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Singleton is often used as a catch all for stuff that people cannot be bothered to encapsulate properly in the place where it's actually needed, with appropriate accessors.

The end result is a tarball that eventually gathers all statics in the entire system. How many people here have NEVER seen a class called Globals in some supposedly OOD code they have had to work with? Ugh.

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I would say avoid singletons at all cost. It restricts the scaling of applications. Really analyse the problem your dealing with and think about the scalability and make decisions based on how scalable you want your application.

At the end of the day, a singleton acts as a resource bottleneck if designed incorrectly.

Sometimes you introduce this bottleneck without fully understanding what the implications of doing so will have on your application.

I have come across issues when dealing with multi-threaded applications that are trying to access a singleton resource, but get into deadlocks. This is why I try to avoid a singleton as much as possible.

If you introduce singletons in your design, make sure you understand the runtime implications, do some diagrams and figure out where it could cause an issue.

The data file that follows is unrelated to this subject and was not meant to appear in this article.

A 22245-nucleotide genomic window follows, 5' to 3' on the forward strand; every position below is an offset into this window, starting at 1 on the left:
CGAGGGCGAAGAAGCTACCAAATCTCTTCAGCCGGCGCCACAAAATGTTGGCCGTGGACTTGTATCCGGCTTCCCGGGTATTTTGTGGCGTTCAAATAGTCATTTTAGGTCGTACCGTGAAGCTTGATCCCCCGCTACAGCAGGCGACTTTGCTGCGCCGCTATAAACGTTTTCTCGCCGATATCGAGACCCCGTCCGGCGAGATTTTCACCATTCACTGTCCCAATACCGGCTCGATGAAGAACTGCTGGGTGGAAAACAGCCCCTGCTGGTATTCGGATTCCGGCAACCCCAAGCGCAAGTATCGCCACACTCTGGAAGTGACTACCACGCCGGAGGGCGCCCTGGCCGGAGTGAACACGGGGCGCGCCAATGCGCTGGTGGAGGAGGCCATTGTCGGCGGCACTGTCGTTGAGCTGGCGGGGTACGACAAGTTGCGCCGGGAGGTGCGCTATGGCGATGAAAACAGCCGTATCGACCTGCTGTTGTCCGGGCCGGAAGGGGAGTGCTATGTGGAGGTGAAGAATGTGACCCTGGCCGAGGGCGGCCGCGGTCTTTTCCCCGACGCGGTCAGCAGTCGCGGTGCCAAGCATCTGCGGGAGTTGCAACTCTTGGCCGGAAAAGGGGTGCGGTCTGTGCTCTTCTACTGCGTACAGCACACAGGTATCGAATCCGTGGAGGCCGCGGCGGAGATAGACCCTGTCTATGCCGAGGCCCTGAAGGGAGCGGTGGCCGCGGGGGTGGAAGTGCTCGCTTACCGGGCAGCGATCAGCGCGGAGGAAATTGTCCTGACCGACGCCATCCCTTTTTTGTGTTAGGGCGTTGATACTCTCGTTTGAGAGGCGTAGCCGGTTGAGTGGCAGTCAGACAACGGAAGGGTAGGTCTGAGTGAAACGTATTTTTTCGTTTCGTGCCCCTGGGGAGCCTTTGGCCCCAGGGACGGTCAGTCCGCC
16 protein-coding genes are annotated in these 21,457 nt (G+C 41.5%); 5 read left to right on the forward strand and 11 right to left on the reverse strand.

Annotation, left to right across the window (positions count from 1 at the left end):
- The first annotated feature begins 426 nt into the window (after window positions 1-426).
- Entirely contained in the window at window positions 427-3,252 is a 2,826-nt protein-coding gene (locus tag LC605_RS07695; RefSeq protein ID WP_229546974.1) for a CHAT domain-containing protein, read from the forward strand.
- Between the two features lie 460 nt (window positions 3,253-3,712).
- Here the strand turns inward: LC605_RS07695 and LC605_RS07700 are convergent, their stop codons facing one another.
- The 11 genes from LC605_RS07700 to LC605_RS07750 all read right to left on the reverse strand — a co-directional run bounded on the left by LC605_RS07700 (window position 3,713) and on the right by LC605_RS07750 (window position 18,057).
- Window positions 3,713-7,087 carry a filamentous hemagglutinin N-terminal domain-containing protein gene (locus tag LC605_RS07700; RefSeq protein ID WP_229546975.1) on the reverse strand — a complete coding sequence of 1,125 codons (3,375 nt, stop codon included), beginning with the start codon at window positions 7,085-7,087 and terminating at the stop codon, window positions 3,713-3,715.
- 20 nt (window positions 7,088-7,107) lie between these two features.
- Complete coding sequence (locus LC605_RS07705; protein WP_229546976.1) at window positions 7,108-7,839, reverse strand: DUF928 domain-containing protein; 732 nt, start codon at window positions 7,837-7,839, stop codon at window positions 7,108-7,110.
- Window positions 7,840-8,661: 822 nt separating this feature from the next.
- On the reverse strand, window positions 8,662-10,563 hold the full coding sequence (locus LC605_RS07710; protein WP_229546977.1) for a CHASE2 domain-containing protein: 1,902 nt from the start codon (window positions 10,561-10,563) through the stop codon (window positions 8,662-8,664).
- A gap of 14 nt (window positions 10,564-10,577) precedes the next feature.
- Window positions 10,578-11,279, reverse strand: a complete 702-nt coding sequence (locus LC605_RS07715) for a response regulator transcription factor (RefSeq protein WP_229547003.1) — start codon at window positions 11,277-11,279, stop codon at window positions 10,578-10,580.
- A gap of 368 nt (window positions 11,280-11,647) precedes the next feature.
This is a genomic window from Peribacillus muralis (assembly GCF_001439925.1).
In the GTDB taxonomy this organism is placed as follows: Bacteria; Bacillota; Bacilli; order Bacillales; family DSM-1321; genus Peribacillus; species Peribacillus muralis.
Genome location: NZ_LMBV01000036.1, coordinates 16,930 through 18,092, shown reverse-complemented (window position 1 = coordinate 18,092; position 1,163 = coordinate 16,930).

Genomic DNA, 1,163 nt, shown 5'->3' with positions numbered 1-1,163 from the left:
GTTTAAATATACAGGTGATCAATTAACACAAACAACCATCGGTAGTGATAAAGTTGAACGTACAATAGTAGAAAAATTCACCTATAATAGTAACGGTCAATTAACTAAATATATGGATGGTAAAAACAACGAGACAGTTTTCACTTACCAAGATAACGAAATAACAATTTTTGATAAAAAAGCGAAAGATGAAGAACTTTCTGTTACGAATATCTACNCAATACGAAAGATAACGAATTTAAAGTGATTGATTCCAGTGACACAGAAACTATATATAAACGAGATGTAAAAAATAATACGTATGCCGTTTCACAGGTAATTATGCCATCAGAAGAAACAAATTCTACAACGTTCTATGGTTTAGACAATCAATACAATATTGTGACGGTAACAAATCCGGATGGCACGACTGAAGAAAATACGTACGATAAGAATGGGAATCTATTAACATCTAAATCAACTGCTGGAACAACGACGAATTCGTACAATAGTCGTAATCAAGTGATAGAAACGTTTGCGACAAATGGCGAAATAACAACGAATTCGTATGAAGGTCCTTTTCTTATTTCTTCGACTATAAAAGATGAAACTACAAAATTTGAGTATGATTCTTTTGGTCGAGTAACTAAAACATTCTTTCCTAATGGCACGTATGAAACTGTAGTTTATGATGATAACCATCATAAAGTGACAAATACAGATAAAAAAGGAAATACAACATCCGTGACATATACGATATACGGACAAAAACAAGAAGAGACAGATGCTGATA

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I wouldn't avoid it completely in any design. However, one must be careful about its usage. It can become the God object in many scenarios and hence defeat the purpose.

Bear in mind, this design pattern is a solution to solve some problems but not all problems. In fact, it is the same for all the design patterns.

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I don't consider myself an experienced programmer, but my current opinion is that you actually don't need the Singleton ... yes, it seems easier to work with at first (similarly to globals), but then comes the "oh my" moment when one needs another instance.

You can always pass or inject the instance, I don't really see a situation where it would be significantly easier or necessary to use Singleton

Even if we reject everything, there's still the question of testability of the code

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See the first answer in the "What's Alternative to Singleton" discussion.

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You mean this? You should either delete this answer and add this one-liner as a comment or actually comment upon your link to build up a good answer. –  Cawas Nov 13 '13 at 17:55
    
Downvoted the @YevgeniyBrikman answer because 3 years later who knows what the "first answer" was at the time? Upvoted Cawas. –  M2tM Dec 24 '13 at 22:10